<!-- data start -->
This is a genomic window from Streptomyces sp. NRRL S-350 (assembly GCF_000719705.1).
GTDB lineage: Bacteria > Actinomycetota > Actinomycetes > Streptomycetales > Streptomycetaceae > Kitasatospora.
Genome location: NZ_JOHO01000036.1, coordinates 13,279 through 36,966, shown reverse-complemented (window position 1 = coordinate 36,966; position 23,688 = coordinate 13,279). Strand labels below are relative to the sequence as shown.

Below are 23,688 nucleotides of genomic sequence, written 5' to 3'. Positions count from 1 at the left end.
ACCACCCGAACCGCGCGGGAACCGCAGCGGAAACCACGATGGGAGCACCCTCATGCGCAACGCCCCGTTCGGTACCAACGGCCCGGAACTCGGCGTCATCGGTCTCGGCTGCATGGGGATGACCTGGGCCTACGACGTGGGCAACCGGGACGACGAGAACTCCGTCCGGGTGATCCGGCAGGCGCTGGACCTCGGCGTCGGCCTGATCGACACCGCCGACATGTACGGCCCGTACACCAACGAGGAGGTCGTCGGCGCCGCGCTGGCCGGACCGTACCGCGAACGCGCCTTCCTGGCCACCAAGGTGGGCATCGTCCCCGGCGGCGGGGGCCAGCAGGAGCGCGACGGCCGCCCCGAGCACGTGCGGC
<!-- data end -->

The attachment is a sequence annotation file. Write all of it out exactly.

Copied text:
This is a genomic window from Streptomyces sp. NRRL S-350 (assembly GCF_000719705.1).
GTDB lineage: Bacteria > Actinomycetota > Actinomycetes > Streptomycetales > Streptomycetaceae > Kitasatospora.
Genome location: NZ_JOHO01000036.1, coordinates 13,279 through 36,966, shown reverse-complemented (window position 1 = coordinate 36,966; position 23,688 = coordinate 13,279). Strand labels below are relative to the sequence as shown.

Below are 23,688 nucleotides of genomic sequence, written 5' to 3'. Positions count from 1 at the left end.
ACCACCCGAACCGCGCGGGAACCGCAGCGGAAACCACGATGGGAGCACCCTCATGCGCAACGCCCCGTTCGGTACCAACGGCCCGGAACTCGGCGTCATCGGTCTCGGCTGCATGGGGATGACCTGGGCCTACGACGTGGGCAACCGGGACGACGAGAACTCCGTCCGGGTGATCCGGCAGGCGCTGGACCTCGGCGTCGGCCTGATCGACACCGCCGACATGTACGGCCCGTACACCAACGAGGAGGTCGTCGGCGCCGCGCTGGCCGGACCGTACCGCGAACGCGCCTTCCTGGCCACCAAGGTGGGCATCGTCCCCGGCGGCGGGGGCCAGCAGGAGCGCGACGGCCGCCCCGAGCACGTGCGGC